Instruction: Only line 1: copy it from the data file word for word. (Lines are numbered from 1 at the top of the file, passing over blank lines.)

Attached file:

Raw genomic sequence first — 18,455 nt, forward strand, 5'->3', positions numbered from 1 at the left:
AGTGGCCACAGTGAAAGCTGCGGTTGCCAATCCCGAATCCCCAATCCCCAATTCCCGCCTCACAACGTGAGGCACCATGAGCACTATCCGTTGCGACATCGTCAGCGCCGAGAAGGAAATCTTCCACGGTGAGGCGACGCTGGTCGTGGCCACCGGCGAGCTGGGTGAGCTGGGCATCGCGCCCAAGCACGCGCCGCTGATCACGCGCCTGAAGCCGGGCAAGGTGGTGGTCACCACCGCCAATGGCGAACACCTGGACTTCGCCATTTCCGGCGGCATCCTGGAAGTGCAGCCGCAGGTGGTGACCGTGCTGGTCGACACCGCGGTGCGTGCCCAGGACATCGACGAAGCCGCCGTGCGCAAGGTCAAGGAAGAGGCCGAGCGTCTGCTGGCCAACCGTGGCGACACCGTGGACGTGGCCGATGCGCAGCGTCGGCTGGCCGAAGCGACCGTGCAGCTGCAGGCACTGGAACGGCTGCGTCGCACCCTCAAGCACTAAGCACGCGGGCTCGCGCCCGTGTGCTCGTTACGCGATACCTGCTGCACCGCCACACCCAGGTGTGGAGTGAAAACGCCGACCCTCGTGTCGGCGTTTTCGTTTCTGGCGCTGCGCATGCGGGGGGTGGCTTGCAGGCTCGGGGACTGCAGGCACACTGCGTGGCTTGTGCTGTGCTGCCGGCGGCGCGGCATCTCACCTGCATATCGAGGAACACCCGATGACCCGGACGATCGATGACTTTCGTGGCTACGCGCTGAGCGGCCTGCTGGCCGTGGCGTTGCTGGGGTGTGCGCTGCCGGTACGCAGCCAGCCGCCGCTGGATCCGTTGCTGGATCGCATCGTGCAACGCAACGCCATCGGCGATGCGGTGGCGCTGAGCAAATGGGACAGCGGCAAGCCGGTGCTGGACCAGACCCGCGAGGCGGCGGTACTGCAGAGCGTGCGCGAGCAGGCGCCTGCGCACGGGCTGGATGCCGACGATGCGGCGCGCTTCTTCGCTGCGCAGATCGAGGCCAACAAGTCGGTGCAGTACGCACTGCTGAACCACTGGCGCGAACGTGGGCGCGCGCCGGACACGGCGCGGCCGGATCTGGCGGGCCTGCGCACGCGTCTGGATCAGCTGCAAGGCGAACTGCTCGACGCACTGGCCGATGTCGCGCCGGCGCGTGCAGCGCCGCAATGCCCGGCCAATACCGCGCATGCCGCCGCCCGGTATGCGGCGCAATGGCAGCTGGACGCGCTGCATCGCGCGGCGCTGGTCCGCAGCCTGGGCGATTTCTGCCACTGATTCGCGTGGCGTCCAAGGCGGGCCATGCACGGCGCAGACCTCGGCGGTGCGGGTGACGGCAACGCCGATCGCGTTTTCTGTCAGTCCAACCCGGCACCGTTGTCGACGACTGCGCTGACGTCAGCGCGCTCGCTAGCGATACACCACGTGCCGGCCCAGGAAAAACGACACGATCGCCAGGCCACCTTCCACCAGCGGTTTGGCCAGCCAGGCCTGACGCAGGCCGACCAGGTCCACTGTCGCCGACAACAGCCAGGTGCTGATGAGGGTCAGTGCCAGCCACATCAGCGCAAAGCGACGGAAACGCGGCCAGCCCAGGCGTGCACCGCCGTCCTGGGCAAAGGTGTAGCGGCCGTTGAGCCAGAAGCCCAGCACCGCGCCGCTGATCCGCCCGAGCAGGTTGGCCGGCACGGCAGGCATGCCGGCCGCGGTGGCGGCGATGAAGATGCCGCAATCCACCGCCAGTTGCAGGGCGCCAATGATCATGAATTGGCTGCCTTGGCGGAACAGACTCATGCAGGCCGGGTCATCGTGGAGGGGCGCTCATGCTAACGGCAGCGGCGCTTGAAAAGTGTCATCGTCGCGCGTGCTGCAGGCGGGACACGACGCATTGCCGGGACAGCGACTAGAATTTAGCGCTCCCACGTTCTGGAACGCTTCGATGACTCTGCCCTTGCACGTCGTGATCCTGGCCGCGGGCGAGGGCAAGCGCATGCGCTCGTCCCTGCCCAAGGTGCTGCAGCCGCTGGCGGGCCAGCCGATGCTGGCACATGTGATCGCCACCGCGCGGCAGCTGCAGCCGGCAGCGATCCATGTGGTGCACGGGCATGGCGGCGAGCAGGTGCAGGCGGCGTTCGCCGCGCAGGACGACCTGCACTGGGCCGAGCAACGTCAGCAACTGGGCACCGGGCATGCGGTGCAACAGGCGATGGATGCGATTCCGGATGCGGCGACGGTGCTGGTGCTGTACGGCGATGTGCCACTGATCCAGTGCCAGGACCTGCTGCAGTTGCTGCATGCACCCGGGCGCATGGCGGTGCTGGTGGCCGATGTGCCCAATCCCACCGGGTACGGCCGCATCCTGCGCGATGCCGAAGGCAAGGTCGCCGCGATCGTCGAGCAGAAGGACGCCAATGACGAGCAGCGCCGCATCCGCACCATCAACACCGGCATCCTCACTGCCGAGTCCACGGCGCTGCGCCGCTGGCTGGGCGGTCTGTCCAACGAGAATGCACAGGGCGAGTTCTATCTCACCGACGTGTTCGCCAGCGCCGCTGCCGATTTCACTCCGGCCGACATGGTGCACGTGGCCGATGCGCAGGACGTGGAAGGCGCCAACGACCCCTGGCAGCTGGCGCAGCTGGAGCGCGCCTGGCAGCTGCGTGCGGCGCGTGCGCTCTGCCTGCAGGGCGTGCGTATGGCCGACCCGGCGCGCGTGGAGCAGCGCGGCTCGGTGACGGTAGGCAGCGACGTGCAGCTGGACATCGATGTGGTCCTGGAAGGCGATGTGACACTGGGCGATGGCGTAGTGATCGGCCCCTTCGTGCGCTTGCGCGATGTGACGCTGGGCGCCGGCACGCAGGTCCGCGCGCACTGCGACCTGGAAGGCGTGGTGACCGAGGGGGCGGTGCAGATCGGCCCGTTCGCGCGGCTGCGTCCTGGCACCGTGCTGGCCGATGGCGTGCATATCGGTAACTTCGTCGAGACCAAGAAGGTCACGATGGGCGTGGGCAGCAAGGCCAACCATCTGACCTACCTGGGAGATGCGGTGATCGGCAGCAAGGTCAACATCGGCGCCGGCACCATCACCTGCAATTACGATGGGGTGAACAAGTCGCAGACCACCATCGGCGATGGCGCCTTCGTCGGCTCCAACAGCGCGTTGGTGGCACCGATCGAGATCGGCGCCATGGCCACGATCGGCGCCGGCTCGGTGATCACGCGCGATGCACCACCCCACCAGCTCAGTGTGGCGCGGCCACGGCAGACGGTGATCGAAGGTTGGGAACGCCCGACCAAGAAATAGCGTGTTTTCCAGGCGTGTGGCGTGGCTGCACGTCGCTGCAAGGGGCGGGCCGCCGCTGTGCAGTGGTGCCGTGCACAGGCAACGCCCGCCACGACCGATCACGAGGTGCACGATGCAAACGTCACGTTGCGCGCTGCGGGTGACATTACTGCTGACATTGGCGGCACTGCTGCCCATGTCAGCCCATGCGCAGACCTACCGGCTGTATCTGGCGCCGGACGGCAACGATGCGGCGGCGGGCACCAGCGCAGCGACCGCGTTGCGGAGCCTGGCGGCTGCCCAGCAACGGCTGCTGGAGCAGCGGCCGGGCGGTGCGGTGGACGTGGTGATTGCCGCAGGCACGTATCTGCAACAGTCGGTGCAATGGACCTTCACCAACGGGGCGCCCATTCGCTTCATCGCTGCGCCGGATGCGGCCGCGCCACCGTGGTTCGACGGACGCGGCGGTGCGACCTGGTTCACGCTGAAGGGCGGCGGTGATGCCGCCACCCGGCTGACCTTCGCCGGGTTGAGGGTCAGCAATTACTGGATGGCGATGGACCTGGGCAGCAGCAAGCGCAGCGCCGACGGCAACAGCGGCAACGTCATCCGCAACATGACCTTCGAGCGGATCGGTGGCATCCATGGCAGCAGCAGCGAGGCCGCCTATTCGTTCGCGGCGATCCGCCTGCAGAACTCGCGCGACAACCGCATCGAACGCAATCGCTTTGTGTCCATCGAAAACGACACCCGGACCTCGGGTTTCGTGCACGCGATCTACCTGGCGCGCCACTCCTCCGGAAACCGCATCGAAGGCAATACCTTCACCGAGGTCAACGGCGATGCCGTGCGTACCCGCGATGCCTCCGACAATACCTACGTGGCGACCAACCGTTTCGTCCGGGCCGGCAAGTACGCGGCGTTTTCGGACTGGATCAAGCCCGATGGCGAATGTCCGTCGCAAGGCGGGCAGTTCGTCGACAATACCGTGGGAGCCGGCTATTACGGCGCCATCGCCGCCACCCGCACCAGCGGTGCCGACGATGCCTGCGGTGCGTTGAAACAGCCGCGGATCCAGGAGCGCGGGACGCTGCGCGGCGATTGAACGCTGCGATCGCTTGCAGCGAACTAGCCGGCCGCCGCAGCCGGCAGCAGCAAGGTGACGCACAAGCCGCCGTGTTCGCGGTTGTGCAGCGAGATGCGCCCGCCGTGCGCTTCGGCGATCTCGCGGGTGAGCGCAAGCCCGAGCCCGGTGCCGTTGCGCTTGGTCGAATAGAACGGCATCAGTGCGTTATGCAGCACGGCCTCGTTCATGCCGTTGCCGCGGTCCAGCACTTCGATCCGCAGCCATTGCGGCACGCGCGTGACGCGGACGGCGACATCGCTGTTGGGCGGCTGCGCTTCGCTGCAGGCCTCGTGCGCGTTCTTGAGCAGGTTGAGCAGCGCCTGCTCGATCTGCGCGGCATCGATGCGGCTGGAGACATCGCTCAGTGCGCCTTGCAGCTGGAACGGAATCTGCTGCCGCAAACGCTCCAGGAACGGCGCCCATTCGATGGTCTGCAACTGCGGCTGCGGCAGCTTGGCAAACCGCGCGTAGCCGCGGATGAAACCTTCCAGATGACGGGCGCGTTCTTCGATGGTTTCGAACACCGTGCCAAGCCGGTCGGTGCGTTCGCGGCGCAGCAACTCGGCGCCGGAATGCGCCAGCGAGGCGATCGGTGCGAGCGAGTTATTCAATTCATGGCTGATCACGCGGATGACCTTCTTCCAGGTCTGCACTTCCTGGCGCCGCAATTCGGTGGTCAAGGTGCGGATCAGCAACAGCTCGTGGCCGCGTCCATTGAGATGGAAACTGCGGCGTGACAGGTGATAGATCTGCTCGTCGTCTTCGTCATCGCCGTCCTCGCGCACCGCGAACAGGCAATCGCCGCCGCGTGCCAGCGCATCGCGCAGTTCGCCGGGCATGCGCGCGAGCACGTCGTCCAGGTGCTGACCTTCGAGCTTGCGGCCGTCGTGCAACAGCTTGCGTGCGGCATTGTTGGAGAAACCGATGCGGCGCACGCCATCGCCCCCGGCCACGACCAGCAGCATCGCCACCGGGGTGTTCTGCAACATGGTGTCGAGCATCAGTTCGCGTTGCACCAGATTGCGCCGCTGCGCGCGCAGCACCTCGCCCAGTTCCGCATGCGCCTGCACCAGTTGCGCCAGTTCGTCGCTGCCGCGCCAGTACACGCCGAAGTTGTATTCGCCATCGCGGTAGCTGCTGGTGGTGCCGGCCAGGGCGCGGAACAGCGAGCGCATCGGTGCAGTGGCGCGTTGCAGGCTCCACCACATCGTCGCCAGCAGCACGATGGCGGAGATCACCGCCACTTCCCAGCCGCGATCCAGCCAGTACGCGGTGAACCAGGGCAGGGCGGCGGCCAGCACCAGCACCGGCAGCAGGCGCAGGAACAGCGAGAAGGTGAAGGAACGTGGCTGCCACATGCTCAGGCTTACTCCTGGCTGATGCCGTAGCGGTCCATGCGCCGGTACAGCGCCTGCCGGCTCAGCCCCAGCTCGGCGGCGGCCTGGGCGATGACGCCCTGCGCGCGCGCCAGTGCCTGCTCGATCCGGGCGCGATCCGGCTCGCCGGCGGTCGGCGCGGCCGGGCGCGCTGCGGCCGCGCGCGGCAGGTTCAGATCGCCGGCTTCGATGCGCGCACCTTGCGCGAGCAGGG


Raw genomic sequence first — 18,455 nt, forward strand, 5'->3', positions numbered from 1 at the left: